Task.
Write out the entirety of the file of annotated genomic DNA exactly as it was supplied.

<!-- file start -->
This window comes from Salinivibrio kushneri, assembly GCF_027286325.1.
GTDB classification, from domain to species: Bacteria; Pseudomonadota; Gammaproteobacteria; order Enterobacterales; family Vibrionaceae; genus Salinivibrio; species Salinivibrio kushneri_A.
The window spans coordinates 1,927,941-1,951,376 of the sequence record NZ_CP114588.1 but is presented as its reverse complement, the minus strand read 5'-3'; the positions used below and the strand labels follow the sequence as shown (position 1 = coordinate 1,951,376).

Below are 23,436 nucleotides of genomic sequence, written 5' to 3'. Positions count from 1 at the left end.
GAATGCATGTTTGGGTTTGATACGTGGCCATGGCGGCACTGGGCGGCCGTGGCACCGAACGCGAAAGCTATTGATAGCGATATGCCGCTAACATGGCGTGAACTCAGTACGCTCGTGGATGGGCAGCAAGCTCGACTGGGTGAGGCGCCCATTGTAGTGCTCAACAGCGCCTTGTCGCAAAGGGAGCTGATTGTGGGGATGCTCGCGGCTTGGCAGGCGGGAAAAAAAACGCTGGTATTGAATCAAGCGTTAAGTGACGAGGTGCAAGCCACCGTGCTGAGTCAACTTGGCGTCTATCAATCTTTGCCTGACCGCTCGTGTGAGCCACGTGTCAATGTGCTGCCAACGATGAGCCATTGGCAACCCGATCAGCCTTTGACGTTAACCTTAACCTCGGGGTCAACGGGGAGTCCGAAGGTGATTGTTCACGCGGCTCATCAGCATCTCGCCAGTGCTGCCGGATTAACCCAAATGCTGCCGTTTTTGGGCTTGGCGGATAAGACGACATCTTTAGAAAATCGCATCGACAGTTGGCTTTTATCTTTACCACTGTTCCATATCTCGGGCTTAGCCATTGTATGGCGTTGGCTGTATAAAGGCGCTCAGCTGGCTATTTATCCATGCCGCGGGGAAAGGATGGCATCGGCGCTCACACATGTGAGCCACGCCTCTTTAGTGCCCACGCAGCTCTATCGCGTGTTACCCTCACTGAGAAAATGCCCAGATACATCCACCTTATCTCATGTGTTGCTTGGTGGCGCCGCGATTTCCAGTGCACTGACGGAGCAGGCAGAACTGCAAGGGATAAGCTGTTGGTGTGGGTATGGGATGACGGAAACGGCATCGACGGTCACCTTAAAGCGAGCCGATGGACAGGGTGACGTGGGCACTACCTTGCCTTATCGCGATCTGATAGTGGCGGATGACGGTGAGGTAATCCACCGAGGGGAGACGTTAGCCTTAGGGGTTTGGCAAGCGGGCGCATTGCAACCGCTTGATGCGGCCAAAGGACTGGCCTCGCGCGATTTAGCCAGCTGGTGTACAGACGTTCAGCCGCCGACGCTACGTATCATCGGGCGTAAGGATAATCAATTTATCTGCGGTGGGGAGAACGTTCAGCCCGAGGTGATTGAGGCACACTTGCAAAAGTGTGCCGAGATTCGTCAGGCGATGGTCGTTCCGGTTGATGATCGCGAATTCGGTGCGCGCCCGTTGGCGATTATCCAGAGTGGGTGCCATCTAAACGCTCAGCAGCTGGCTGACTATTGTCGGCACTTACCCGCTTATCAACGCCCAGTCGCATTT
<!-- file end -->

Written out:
This window comes from Salinivibrio kushneri, assembly GCF_027286325.1.
GTDB classification, from domain to species: Bacteria; Pseudomonadota; Gammaproteobacteria; order Enterobacterales; family Vibrionaceae; genus Salinivibrio; species Salinivibrio kushneri_A.
The window spans coordinates 1,927,941-1,951,376 of the sequence record NZ_CP114588.1 but is presented as its reverse complement, the minus strand read 5'-3'; the positions used below and the strand labels follow the sequence as shown (position 1 = coordinate 1,951,376).

Below are 23,436 nucleotides of genomic sequence, written 5' to 3'. Positions count from 1 at the left end.
GAATGCATGTTTGGGTTTGATACGTGGCCATGGCGGCACTGGGCGGCCGTGGCACCGAACGCGAAAGCTATTGATAGCGATATGCCGCTAACATGGCGTGAACTCAGTACGCTCGTGGATGGGCAGCAAGCTCGACTGGGTGAGGCGCCCATTGTAGTGCTCAACAGCGCCTTGTCGCAAAGGGAGCTGATTGTGGGGATGCTCGCGGCTTGGCAGGCGGGAAAAAAAACGCTGGTATTGAATCAAGCGTTAAGTGACGAGGTGCAAGCCACCGTGCTGAGTCAACTTGGCGTCTATCAATCTTTGCCTGACCGCTCGTGTGAGCCACGTGTCAATGTGCTGCCAACGATGAGCCATTGGCAACCCGATCAGCCTTTGACGTTAACCTTAACCTCGGGGTCAACGGGGAGTCCGAAGGTGATTGTTCACGCGGCTCATCAGCATCTCGCCAGTGCTGCCGGATTAACCCAAATGCTGCCGTTTTTGGGCTTGGCGGATAAGACGACATCTTTAGAAAATCGCATCGACAGTTGGCTTTTATCTTTACCACTGTTCCATATCTCGGGCTTAGCCATTGTATGGCGTTGGCTGTATAAAGGCGCTCAGCTGGCTATTTATCCATGCCGCGGGGAAAGGATGGCATCGGCGCTCACACATGTGAGCCACGCCTCTTTAGTGCCCACGCAGCTCTATCGCGTGTTACCCTCACTGAGAAAATGCCCAGATACATCCACCTTATCTCATGTGTTGCTTGGTGGCGCCGCGATTTCCAGTGCACTGACGGAGCAGGCAGAACTGCAAGGGATAAGCTGTTGGTGTGGGTATGGGATGACGGAAACGGCATCGACGGTCACCTTAAAGCGAGCCGATGGACAGGGTGACGTGGGCACTACCTTGCCTTATCGCGATCTGATAGTGGCGGATGACGGTGAGGTAATCCACCGAGGGGAGACGTTAGCCTTAGGGGTTTGGCAAGCGGGCGCATTGCAACCGCTTGATGCGGCCAAAGGACTGGCCTCGCGCGATTTAGCCAGCTGGTGTACAGACGTTCAGCCGCCGACGCTACGTATCATCGGGCGTAAGGATAATCAATTTATCTGCGGTGGGGAGAACGTTCAGCCCGAGGTGATTGAGGCACACTTGCAAAAGTGTGCCGAGATTCGTCAGGCGATGGTCGTTCCGGTTGATGATCGCGAATTCGGTGCGCGCCCGTTGGCGATTATCCAGAGTGGGTGCCATCTAAACGCTCAGCAGCTGGCTGACTATTGTCGGCACTTACCCGCTTATCAACGCCCAGTCGCATTT